After the election, though, Winner began actively searching for government contractor  jobs in the United States — specifically jobs that could make use of her security clearance — while also retweeting accounts like @RogueNASA, @AltForestServ and @AltUSDA, that imagined an army of anonymous civil servants inside the government who were actively resisting the Trump agenda.

In December 2016, she accepted what she would later tell FBI agents was “the only job I could get” — as a linguist for Pluribus International Corporation, an NSA contractor at Fort Gordon in Augusta, Georgia. She started on February 9th, three weeks after Trump’s inauguration.

Over the past 20 years, the NSA’s outpost at Fort Gordon has transformed from a small 50-person operation into one of the agency’s most important hubs, with a workforce of several thousand focused on intercepting communications from Europe, the Middle East and North Africa. (It was a pair of whistleblowers from Fort Gordon who, in 2008, provided one of the earliest indications that the agency was eavesdropping on U.S. citizens living abroad.)

As a contractor, Winner was required to go through a security orientation that warned new employees to be on the look-out for insider threats. She’d later tell Brittany on Facebook, “It was hard not to laugh when he was like, ‘Yeah, so, uh, we have guys like Edward Snowden who, uhh, thought they were doing the right thing, but you know, they weren’t so, uh, we, uh, have to keep an eye out for that insider threat, especially with contractors…”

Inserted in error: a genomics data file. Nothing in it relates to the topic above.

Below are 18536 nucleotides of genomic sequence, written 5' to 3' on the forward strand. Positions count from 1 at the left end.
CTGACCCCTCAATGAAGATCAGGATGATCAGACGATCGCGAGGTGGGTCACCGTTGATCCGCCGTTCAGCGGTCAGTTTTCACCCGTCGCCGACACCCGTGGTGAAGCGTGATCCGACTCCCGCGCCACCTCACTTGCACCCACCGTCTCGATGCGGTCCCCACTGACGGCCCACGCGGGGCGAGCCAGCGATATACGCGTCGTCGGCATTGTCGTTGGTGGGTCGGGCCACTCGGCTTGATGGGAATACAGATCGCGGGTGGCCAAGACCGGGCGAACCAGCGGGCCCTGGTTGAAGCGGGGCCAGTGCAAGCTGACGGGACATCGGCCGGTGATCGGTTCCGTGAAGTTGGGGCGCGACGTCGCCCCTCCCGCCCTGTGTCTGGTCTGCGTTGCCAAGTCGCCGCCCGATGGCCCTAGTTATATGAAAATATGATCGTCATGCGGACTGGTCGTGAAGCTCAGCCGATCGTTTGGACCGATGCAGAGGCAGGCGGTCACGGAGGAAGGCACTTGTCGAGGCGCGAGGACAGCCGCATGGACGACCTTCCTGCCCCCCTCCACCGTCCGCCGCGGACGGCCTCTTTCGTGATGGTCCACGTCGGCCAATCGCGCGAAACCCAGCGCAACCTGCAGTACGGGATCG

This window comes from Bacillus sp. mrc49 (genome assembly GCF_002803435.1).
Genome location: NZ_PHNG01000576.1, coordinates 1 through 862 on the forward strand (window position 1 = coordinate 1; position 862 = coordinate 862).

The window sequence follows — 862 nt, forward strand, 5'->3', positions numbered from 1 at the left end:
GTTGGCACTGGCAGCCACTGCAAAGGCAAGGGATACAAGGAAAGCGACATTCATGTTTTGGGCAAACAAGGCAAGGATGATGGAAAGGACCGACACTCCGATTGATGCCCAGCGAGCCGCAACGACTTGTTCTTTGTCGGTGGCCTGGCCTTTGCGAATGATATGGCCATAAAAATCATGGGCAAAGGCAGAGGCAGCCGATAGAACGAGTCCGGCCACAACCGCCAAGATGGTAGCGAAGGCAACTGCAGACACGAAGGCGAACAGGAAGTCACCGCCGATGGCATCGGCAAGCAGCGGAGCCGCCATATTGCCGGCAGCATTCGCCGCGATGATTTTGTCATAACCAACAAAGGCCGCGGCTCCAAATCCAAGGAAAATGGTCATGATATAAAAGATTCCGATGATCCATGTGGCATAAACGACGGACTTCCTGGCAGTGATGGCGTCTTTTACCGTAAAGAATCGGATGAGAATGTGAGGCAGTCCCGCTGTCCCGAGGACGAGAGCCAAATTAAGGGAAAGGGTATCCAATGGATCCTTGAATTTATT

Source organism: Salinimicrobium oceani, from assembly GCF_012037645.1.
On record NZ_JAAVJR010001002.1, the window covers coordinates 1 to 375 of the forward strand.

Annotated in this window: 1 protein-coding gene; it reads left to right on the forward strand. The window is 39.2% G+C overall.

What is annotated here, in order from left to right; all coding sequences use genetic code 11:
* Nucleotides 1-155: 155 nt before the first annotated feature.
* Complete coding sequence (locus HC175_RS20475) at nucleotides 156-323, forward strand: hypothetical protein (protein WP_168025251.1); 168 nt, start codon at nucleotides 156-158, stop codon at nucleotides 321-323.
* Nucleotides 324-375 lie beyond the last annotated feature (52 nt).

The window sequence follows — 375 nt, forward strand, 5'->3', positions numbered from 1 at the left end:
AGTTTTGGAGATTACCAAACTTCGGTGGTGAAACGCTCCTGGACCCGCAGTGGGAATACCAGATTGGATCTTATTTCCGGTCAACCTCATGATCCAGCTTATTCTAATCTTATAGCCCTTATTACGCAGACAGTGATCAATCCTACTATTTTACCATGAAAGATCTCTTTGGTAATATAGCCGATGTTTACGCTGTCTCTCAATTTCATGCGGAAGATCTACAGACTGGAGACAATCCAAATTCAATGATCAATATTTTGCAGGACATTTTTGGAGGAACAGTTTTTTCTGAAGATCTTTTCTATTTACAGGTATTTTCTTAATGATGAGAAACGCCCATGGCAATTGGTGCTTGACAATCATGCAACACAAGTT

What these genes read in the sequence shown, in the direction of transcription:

In chats that were later introduced as evidence by the prosecution, Winner spoke of her admiration for Snowden and Wikileaks’ Julian Assange; discussed how “awesome” it was that Wikileaks’ published Vault 7 (internal documents that detailed the CIA’s cyber warfare capabilities) and joked to her sister, “I have to take a polygraph where they’re going to ask if I’ve ever plotted against the govt. #gonna fail.”

Presumably, she passed the polygraph and background checks, because she was soon assigned to the Iranian Aerospace Forces office, on the second floor of the Whitelaw Building at the Georgia Cryptologic Center inside Fort Gordon, translating documents from Farsi to English. Security at the building was so tight that every day Winner had to open her bag and allow the guard to inspect her lunchbox.